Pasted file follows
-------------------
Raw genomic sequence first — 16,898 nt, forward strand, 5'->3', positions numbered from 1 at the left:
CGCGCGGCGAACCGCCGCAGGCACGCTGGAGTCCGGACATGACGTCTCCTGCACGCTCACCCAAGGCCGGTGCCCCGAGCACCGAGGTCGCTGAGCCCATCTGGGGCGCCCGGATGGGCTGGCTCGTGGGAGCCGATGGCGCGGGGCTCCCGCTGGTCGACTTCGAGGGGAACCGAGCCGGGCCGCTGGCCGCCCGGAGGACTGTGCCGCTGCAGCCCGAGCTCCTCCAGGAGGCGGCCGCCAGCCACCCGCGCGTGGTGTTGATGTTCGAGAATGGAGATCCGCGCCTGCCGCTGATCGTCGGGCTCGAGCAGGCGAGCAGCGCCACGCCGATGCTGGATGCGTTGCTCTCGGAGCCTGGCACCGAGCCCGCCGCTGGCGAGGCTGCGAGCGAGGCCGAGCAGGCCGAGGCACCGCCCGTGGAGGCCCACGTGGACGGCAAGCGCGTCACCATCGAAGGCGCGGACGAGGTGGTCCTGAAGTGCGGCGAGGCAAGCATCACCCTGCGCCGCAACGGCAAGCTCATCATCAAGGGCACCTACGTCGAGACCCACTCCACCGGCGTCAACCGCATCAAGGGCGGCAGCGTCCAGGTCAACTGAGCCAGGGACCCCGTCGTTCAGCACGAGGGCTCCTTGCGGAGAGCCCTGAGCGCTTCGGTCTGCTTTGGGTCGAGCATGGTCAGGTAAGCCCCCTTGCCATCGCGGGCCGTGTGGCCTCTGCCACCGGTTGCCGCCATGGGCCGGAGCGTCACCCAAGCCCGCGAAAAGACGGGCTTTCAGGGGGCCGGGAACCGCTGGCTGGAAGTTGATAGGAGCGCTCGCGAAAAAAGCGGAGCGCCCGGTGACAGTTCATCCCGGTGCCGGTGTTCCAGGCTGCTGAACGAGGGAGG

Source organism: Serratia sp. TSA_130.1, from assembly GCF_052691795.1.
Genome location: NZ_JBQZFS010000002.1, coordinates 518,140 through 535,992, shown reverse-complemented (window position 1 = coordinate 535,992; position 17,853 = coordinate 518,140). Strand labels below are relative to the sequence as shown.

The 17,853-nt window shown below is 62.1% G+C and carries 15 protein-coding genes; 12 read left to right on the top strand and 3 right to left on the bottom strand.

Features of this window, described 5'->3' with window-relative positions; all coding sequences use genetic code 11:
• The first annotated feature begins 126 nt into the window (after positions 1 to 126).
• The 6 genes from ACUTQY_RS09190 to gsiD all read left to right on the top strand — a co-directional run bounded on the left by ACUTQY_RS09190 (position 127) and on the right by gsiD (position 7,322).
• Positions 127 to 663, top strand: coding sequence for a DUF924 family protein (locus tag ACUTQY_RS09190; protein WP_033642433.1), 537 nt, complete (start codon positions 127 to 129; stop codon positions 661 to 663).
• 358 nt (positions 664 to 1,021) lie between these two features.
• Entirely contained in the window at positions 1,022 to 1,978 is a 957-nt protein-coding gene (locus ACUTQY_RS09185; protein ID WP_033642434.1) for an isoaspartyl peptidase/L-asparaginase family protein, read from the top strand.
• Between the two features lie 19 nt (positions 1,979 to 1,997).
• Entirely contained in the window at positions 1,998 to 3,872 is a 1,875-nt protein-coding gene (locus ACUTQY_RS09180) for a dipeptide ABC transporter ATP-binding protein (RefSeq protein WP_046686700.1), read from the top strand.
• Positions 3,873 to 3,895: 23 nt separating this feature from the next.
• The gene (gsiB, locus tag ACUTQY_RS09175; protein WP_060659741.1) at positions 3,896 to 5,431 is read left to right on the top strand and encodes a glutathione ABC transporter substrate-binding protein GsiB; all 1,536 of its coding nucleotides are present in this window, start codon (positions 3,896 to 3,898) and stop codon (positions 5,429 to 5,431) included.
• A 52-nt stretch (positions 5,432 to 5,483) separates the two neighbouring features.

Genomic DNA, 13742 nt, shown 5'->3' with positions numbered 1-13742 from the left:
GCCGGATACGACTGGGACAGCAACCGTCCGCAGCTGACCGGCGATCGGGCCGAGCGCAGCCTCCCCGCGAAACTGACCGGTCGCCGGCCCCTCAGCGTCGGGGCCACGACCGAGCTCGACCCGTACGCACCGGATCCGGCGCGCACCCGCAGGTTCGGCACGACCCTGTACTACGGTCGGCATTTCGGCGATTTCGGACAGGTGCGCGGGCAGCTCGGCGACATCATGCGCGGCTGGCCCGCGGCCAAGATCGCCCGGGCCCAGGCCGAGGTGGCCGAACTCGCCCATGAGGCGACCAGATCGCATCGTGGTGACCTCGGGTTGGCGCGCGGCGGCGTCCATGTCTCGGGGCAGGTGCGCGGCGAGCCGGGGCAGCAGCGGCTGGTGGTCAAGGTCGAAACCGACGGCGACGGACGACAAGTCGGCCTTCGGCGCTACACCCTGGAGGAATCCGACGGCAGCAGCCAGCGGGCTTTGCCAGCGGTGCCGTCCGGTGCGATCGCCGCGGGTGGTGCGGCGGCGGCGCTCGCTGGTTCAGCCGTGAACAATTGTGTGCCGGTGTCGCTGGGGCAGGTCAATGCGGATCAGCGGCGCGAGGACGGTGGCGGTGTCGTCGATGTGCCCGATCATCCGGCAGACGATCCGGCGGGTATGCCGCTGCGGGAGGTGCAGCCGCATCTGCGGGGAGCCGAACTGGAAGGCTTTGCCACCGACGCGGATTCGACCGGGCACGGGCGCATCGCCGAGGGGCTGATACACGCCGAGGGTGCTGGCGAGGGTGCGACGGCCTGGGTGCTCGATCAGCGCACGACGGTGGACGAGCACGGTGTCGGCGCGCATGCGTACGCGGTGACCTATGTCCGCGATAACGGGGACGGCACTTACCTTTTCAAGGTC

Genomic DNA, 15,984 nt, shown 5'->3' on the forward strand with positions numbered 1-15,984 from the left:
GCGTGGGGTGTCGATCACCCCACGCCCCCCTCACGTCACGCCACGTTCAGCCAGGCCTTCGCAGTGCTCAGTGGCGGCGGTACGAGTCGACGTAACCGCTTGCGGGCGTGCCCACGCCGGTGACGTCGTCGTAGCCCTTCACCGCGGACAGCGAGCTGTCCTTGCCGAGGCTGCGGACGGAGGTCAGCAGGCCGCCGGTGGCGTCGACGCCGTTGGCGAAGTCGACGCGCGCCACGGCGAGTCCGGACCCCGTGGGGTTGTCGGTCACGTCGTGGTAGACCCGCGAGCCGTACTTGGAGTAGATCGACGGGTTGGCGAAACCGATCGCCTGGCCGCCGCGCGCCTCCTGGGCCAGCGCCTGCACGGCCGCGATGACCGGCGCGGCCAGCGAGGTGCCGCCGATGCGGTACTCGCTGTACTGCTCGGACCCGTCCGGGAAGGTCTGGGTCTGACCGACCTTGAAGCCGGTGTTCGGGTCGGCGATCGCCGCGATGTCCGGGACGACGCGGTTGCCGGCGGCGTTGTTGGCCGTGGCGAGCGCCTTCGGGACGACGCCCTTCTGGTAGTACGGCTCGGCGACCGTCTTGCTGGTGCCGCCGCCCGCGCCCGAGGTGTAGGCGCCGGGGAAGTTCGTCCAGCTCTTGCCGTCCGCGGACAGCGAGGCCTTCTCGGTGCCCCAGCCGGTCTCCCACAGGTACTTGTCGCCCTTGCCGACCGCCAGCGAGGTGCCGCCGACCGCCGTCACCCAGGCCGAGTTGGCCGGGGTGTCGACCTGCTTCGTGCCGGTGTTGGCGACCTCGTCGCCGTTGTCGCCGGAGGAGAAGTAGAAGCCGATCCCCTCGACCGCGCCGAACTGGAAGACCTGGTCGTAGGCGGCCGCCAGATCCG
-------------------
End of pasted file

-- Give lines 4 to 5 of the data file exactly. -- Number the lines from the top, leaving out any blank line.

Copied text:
Genome location: NZ_JBQZFS010000002.1, coordinates 518,140 through 535,992, shown reverse-complemented (window position 1 = coordinate 535,992; position 17,853 = coordinate 518,140). Strand labels below are relative to the sequence as shown.

The 17,853-nt window shown below is 62.1% G+C and carries 15 protein-coding genes; 12 read left to right on the top strand and 3 right to left on the bottom strand.